Article from resourceful: Issue 12
The word graphite derives from the Greek word 'grephein', which means to write or draw. Graphite's uses extend beyond creative paints and pencils to batteries, crucibles, refractory bricks, car brakes and for printing electrotypes.
It's a metamorphic mineral, with approximately one million tonnes sold annually in the form of tiny graphite flakes ranging from 1-300 microns, mostly sourced from China and Brazil.
"A lot of work is going into diversifying the sources of graphite, as it's expected to be in increasingly high demand for lithium-ion batteries," Dr Mark Pearce, CSIRO research scientist, says.
"Many graphite deposits around the world are in ancient rocks whose geology is poorly understood.
These rocks have been metamorphosed – heated and put under pressure – numerous times with the potential for fluids to move minerals, including graphite, around to produce rich zones."
Dr Pearce says the crystallinity of graphite grows with increasing temperature, as the organic matter (dead bacteria or plants in younger rocks) is "cooked up" and converted to graphite.
"The geological history of the rocks is important in determining the quality of the graphite present, since the market price for graphite is determined in part by the flake size," Dr Pearce says.
"Our characterisation work helps to determine the history of these rocks. It also allows us to look at the variability in the minerals that accompany the graphite so that it can be taken into account for processing."
Characterising Kibaran Resources' Epanko Deposit
Kibaran Resources is an ASX-listed exploration company focused on unlocking the graphite potential of the mineral-rich landscapes of Tanzania in east Africa.
The company's primary focus is on their Epanko Deposit – a key graphite target that has been identified to host large flake graphite.
"CSIRO studied the metamorphic gradient and process of the Epanko deposit," Andrew Spinks, Kibaran Resources managing director, says.
"This study supported the recently completed bankable feasibility study, which shows that Epanko holds world-class graphite.
"The results have been incorporated into the downstream processing of Epanko graphite for the production of battery grade graphite. Understanding why Epanko has such high grade, combined with large flake, has been critical to position the resource for the enormous graphite growth forecast."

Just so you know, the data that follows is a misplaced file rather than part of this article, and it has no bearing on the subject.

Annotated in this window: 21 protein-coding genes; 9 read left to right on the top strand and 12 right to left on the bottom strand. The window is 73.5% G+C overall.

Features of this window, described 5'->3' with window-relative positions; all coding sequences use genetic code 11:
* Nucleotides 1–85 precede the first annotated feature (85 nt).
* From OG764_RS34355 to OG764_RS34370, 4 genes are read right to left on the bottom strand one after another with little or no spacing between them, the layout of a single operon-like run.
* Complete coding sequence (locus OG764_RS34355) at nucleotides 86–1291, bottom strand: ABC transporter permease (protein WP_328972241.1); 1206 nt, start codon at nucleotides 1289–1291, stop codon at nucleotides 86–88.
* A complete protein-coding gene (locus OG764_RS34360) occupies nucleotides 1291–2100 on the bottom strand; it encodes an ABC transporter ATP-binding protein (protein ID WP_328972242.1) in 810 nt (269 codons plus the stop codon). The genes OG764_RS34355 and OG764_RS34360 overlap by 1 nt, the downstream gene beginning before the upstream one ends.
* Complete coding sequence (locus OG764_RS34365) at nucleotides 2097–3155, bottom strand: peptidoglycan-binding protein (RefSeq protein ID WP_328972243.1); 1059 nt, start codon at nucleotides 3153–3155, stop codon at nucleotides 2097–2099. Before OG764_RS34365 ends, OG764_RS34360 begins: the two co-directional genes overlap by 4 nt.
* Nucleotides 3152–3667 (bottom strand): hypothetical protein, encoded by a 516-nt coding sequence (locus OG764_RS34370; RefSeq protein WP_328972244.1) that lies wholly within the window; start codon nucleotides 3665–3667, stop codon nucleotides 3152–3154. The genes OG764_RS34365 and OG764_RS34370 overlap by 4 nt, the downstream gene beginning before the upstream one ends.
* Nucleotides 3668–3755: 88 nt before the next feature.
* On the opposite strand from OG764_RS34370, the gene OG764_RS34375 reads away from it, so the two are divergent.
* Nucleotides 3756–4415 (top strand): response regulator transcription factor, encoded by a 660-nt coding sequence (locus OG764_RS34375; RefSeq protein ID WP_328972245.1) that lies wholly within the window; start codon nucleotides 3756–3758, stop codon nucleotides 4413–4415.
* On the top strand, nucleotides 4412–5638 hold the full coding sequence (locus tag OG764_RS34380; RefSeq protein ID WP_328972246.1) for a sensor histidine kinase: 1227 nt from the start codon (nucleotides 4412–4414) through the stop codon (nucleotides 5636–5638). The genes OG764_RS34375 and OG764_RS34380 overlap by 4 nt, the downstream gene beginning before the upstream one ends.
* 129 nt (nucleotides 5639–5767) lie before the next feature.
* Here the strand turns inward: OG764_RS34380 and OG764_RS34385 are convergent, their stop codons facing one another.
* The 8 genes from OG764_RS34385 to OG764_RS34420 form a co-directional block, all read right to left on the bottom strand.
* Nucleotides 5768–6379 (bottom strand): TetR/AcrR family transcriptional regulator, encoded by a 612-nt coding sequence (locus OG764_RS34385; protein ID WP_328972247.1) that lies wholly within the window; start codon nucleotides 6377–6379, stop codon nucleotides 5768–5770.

This research and similar work will increase the geological knowledge around Kibaran's several graphite prospects throughout Tanzania, making them more feasible as mines.
Working with Talga Resources on characterisation
Another company seeking to become a global leader in bulk graphene and graphite supply, Talga Resources, owns five graphite projects in northern Sweden which cover the full range of market flake size specifications.
This includes the largest deposits defined in Europe and the highest grade graphite mineral resource in the world. The company has its own unique low cost process to liberate graphite, as well as bulk quantities of graphene.
"Talga's graphite has a long geological history of approximately 1.8 billion years and what we are doing is exploring the properties of this ore to make the world's lowest cost bulk graphene," Mark Thompson, Talga Resources managing director, says.
"We worked with CSIRO to obtain a greater understanding of our most unique graphite deposit via mineralogical characterisation at a larger scale than provided by our nanotechnology research programs."
Dr Pearce adds that Talga Resources own a large graphite deposit in northern Sweden that contains so much graphite that the rocks actually conduct enough electricity to complete a circuit with a battery and a light bulb.
"Talga was developing a novel processing method using electrolysis and wanted to understand what minerals the rocks contained that could impede or improve it. They were also interested in how the graphite flakes were aligned to enable the extreme conductivity and new processing method to work," Dr Pearce says.
Comprehensive analysis of the Nunasvaara graphite deposit
CSIRO analysed the microstructures of four ore samples from the Nunasvaara graphite deposit using a variety of techniques to quantify variations in chemistry, mineralogy and graphite grain size.
Core-scale chemical maps were made using an x-ray fluorescence mapper and areas of interest were selected for more in-depth analysis, based on their microstructures.
"The final stage of the project was to do detailed analysis of the graphite and the other minerals present using scanning electron microscopes to image the rocks at the micro-scale," Dr Pearce says.
"We produced maps of the graphite flakes and other minerals that Talga could then use to understand how the ore was so conductive and how the graphite may break up during processing.
"We also deduced the geological history of these ancient rocks and measurements of carbon isotope ratios showed that the graphite was in the rocks when they were initially laid down as sediments."
Mr Thompson says it was vitally important to be able exfoliate the rock into individual one-atom-thick sheets of graphene, which fetches much higher prices than graphite.
Graphene’s advantages are that it is 300 times stronger than steel, its electrical current density is at least 10 times higher than copper and due to its use in super batteries, conductive concrete, flexible semiconductors and water filtration, it has the potential to be a key player in the development and change of multiple industries.
"It's very expensive and hard to make graphene," Mr Thompson says.
"Working with CSIRO helped us to optimise exploration for the right style of deposit while also maximising graphene production capability."
Both projects with Talga and Kibaran were supported by the Australian Government’s Innovation Connections program for small- to-medium-sized businesses.